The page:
Visiting the British Museum
Do you know the British Museum allows it’s visitors to take photos of it’s collection?
I treated myself to a “day off” and visited the British Museum
One of the excellent things about the British Museum is that they allow visitors to take photographs. At least in the form of “tourist photos” which is what I was doing. I arrived before the queues had built up, and after going through security and bag search, I was in.
The British Museum’s iconic roof window
Walking stone sculpures
I don’t know if the British Museum curators know some of their statues can walk about? I took these photos of “stone sculptures of female deities” from Huaxtec. It was only later I noticed that the deity at the front took a step forwards before I took the second photo! Her movement is a lot more obvious if one can toggle between the photos (rather than scroll).
Alien versus Predator
Even deities have bodily functions
Here is a photo of a grumpy female deity doing a dump (I don’t know how the experts know it is a female deity).
A real conundrum
The next three photos were taken in succession, and I have no explanation for the pure whiteness of the second photo. Did my camera capture a moment of enlightenment?
“Head forward and up”…
…or maybe not
(This joke is for followers of the “Alexander Method”)
A very subtle self portrait
Can you see me?
The nine planets
The British Museum contains many priceless objects of eye watering beauty and craftsmanship. The museum kindly and gently educates us just enough to know what we are looking at. Assuming the information is accurate of course.
For example, just inside the museum’s rear entrance (in Montague Place) you can see statues of the nine planets. These are eyewateringly beautiful sculptures of gods and demons that represent the 9 planets of Indian astronomy, astrology and myth (according to the plaque). As usual, the museum educates with a few well chosen words.
Back into the British Museum’s iconic lobby
Where one can buy some expensive refreshments and rest one’s feet. On the day I visited about 60 or 70 percent of the visitors had an oriental appearance. You can see one of them sleeping in the second photo. He was still there after I finished my refreshments.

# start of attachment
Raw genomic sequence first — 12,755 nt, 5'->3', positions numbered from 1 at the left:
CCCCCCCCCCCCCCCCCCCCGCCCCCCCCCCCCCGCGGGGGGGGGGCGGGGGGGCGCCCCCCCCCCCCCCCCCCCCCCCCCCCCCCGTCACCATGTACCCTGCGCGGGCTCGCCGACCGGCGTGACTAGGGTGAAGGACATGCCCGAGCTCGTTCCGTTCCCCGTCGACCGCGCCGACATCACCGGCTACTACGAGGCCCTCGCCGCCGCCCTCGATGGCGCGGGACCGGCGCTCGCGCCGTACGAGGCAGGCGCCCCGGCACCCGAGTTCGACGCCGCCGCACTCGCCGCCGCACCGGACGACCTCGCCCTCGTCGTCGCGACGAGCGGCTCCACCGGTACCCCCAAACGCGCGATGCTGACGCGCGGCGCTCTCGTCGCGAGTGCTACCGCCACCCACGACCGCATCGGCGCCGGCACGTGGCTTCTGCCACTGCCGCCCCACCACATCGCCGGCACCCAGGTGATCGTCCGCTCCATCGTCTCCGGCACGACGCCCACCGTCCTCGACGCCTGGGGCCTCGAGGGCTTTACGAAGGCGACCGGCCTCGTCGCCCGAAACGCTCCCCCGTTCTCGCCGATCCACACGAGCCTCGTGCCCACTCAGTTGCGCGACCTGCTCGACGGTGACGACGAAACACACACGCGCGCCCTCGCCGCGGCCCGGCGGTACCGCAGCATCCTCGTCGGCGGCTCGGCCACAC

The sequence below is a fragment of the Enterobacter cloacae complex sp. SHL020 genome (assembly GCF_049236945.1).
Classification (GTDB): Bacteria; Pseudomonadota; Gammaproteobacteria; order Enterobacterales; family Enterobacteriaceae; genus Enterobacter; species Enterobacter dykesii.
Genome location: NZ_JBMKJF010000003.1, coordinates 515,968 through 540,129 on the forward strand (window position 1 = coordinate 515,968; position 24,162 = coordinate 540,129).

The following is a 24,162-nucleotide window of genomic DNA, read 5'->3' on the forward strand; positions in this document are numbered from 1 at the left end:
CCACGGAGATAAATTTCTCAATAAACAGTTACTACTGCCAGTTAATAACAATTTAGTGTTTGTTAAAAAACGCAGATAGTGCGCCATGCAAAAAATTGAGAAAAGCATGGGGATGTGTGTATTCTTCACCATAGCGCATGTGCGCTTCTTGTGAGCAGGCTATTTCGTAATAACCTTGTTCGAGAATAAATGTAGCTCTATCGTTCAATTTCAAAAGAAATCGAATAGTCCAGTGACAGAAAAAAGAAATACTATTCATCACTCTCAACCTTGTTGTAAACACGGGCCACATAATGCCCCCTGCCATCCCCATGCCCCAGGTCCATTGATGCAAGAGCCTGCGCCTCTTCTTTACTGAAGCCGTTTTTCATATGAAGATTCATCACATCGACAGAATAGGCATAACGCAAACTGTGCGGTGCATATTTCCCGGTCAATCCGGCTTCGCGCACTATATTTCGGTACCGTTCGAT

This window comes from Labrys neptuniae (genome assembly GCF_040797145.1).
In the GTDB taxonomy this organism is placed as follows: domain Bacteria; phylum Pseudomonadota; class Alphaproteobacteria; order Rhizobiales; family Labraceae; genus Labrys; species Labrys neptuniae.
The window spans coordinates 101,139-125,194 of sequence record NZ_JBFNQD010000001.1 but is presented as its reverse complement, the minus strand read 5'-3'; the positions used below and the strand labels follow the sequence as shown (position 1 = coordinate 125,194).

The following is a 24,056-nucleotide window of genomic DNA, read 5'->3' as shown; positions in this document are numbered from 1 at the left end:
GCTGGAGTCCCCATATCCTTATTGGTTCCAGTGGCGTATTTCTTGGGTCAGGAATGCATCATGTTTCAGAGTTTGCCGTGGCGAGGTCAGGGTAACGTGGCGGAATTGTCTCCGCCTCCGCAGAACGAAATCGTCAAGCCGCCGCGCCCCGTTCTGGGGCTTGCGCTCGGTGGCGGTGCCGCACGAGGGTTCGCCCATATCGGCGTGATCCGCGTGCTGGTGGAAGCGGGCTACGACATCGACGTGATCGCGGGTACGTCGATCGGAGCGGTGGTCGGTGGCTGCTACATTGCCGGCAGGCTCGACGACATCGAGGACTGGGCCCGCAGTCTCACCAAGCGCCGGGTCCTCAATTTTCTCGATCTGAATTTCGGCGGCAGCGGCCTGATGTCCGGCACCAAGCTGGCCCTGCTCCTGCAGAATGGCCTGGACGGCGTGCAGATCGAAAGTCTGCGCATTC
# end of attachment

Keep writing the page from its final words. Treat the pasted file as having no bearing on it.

The British Museum has an excellent collection of Ancient Egypt
Some people look very content when they are dead (stunning craftsmanship).
Is this evidence that the ancients talked too much?
The Rosetta Stone at the British Museum
Talking of talking the British Museum also has the Rosetta Stone. It was surrounded by a crush of visitors, so I didn’t take a photo of it. I’ve seen it before anyway (will people recognise this is a joke?) If you want to find out more or see a photo follow the link.
Bah Ram Ewe
I have included this photo because I feel an affinity for it
Another example of extraordinary craftsmanship
Detail of the handbag and wrist watch
A final view before leaving
For what it is worth these photos were taken using an Olympus OMD EM-1 MkII fitted with a 12mm lens (equivalent to a 24mm lens on a full frame camera). This combination is extremely light and easy to carry around. Worn with a Black Rapid camera strap one doesn’t really notice it at all. I did bring another lens with me, but I didn’t use it.
In my (allegedly humble) opinion all cameras are a compromise (for variables that include but are not limited to price, weight, size, speed of shooting, performance in low light, resolution and image quality, etc, etc)
The EM-1 MKII is quite severely limited by being unable to take professional quality images at any iso higher than 800. But it is extremely light, and it has some excellent lenses. Personally I also don’t like the controls. But it can shoot totally silently… and bla bla.